Annan to work for consensus on Iraq resolution

UNITED NATIONS (CNN) -- U.N. Secretary-General Kofi Annan says he hopes to build a consensus quickly on the new Iraq resolution sought by the United States.

Annan is calling for a meeting in Geneva on Saturday with the foreign ministers of the Security Council's five permanent member nations -- the United States, Russia, China, Britain and France -- who all have veto power.

"If they sat and discussed frankly and openly, I think we will be able to find a solution," Annan told reporters at the United Nations.

Annan met with ambassadors from the 15-nation Security Council on Monday to discuss a document submitted by the United States that could become a draft resolution establishing more international involvement in the occupation of the turbulent country.

He also talked with the U.S. Secretary of State Colin Powell about an agenda for the Geneva talks.

Russia, France and Germany opposed the U.S.-led invasion of Iraq. All three nations have expressed concerns about the new U.S. draft.

The Bush administration's postwar strategy in Iraq has come under increasing fire, particularly from 2004 Democratic presidential hopefuls. Critics have said the administration was unprepared for the scope of the reconstruction effort and failed to reach out to the international community for help.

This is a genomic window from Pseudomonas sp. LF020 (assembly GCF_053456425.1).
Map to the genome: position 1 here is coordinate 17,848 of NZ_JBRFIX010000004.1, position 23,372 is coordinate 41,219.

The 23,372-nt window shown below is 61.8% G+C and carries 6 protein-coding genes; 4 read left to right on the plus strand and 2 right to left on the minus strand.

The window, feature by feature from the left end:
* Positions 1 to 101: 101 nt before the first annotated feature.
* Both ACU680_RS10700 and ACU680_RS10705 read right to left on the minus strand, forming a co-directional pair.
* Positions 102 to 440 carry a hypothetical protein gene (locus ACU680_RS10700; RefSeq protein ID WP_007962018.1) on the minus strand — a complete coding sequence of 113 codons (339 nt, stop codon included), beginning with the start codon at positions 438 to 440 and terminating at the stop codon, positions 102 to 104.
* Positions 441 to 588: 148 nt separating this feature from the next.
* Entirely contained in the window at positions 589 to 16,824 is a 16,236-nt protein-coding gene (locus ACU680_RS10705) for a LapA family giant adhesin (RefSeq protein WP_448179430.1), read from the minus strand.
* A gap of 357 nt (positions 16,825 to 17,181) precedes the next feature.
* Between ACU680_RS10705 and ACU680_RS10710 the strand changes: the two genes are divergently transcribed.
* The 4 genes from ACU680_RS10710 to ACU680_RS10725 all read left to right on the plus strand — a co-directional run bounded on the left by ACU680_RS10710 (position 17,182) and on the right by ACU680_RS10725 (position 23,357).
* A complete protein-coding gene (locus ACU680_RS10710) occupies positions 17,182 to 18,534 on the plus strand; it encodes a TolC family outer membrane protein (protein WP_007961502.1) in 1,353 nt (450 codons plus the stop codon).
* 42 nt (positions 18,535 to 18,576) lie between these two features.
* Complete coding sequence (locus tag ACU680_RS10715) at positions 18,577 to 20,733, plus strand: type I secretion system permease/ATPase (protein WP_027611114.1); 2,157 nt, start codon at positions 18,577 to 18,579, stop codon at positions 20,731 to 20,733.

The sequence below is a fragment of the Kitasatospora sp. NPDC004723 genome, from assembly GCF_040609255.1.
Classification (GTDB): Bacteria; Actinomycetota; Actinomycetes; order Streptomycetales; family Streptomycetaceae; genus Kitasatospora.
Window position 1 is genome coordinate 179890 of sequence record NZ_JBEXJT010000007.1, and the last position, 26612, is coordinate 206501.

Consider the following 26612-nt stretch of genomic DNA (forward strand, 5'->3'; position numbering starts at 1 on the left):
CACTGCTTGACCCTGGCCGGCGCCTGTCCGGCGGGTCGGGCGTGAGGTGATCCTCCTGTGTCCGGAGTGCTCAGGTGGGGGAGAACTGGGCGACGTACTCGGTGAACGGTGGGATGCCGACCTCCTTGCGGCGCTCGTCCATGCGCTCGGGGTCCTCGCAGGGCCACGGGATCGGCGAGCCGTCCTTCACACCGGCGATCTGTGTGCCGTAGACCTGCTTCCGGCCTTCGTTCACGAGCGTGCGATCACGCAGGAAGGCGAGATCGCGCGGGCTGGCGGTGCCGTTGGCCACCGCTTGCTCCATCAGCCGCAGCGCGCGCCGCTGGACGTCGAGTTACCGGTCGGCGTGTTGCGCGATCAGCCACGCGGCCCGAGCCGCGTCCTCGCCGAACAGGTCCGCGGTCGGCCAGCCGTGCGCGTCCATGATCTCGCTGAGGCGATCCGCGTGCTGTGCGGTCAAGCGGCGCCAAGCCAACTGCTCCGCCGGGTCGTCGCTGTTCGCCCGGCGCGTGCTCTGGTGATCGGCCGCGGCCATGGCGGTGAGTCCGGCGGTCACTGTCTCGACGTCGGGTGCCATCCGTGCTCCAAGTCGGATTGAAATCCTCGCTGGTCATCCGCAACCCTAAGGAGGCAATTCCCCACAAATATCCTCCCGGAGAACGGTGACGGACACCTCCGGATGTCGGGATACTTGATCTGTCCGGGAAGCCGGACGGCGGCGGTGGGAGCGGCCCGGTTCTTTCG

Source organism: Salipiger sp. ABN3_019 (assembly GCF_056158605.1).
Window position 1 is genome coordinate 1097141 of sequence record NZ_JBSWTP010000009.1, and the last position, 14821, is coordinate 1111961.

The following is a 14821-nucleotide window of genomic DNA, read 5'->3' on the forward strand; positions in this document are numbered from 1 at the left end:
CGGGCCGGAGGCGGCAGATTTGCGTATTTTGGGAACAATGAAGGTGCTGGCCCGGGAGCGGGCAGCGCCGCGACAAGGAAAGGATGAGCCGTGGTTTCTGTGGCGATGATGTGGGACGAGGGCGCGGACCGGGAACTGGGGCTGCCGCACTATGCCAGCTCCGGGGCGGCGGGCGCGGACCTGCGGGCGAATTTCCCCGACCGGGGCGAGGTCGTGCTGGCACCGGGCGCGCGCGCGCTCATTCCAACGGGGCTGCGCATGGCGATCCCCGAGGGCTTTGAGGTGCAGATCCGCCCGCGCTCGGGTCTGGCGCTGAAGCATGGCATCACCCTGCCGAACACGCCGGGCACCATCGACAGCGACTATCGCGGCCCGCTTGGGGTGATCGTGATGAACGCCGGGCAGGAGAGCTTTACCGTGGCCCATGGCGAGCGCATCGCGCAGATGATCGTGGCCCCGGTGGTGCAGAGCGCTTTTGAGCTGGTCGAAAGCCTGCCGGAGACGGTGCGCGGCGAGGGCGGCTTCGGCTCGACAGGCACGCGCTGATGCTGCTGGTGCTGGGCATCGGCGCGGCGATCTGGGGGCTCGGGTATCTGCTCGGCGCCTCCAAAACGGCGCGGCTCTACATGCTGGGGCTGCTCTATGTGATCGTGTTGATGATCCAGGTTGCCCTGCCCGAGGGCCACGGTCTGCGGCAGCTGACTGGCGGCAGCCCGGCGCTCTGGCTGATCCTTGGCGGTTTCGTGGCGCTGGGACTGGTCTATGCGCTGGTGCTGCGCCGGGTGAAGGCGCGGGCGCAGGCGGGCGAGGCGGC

A string of car bombings in Iraq last month killed more than 100 people, including a leading Shiite Muslim cleric and the U.N. special representative for Iraq.

Bush seeks $87 billion

In part because of an ongoing guerrilla campaign, more U.S. soldiers have died in Iraq since President Bush declared an end to major combat May 1 than were killed during the invasion.

Four months after that speech from the deck of the USS Abraham Lincoln, Bush told the American people Sunday that Iraq was the "central front" in the worldwide war on terrorism.

"We will do whatever is necessary, we will spend what is necessary, to achieve this essential victory in the war on terror, to promote freedom and to make our nation more secure," Bush said in the televised speech.

Bush said he would ask $87 billion for military operations and reconstruction efforts in Iraq and Afghanistan next year. The funding that Bush is seeking includes about $20 billion for the next year of reconstruction in Iraq, National Security Adviser Condoleezza Rice said Monday. The rest will go to military efforts.

Bush also said Sunday that he would ask the United Nations and international community to provide military and financial support.

L. Paul Bremer, chief U.S. civil administrator for Iraq, praised the call for money, saying, "It amounts to more than 10 times more than the United States has ever spent in a year in any country, and it is a clear, dramatic illustration of the fact that the American people are going to finish the job we started when we liberated Iraq here some four months ago."

Democratic presidential candidates Monday delivered scathing reviews of President Bush's speech on Iraq, with former Vermont Gov. Howard Dean and Sen. John Kerry accusing Bush of misleading Americans about the war